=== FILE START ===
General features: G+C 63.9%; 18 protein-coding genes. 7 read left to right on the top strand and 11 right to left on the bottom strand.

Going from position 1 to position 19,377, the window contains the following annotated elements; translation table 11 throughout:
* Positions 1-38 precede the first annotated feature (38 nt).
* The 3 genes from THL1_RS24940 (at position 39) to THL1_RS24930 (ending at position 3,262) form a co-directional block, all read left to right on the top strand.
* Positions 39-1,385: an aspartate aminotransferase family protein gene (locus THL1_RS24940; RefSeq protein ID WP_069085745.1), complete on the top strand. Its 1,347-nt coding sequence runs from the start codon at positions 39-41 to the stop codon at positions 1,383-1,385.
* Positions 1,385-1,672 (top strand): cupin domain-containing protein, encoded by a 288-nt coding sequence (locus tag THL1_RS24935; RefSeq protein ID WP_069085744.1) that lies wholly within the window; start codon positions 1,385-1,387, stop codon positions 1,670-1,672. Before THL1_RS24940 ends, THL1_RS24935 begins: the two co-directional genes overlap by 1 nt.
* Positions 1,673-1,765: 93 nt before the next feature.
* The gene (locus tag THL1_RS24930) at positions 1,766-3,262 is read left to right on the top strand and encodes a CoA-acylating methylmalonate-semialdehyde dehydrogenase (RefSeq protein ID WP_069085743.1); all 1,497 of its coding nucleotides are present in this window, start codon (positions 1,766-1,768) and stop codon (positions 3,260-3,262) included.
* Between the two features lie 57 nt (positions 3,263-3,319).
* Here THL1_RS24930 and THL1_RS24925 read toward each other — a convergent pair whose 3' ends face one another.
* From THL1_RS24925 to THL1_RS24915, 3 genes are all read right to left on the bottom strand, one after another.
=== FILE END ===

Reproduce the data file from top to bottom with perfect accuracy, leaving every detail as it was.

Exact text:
General features: G+C 63.9%; 18 protein-coding genes. 7 read left to right on the top strand and 11 right to left on the bottom strand.

Going from position 1 to position 19,377, the window contains the following annotated elements; translation table 11 throughout:
* Positions 1-38 precede the first annotated feature (38 nt).
* The 3 genes from THL1_RS24940 (at position 39) to THL1_RS24930 (ending at position 3,262) form a co-directional block, all read left to right on the top strand.
* Positions 39-1,385: an aspartate aminotransferase family protein gene (locus THL1_RS24940; RefSeq protein ID WP_069085745.1), complete on the top strand. Its 1,347-nt coding sequence runs from the start codon at positions 39-41 to the stop codon at positions 1,383-1,385.
* Positions 1,385-1,672 (top strand): cupin domain-containing protein, encoded by a 288-nt coding sequence (locus tag THL1_RS24935; RefSeq protein ID WP_069085744.1) that lies wholly within the window; start codon positions 1,385-1,387, stop codon positions 1,670-1,672. Before THL1_RS24940 ends, THL1_RS24935 begins: the two co-directional genes overlap by 1 nt.
* Positions 1,673-1,765: 93 nt before the next feature.
* The gene (locus tag THL1_RS24930) at positions 1,766-3,262 is read left to right on the top strand and encodes a CoA-acylating methylmalonate-semialdehyde dehydrogenase (RefSeq protein ID WP_069085743.1); all 1,497 of its coding nucleotides are present in this window, start codon (positions 1,766-1,768) and stop codon (positions 3,260-3,262) included.
* Between the two features lie 57 nt (positions 3,263-3,319).
* Here THL1_RS24930 and THL1_RS24925 read toward each other — a convergent pair whose 3' ends face one another.
* From THL1_RS24925 to THL1_RS24915, 3 genes are all read right to left on the bottom strand, one after another.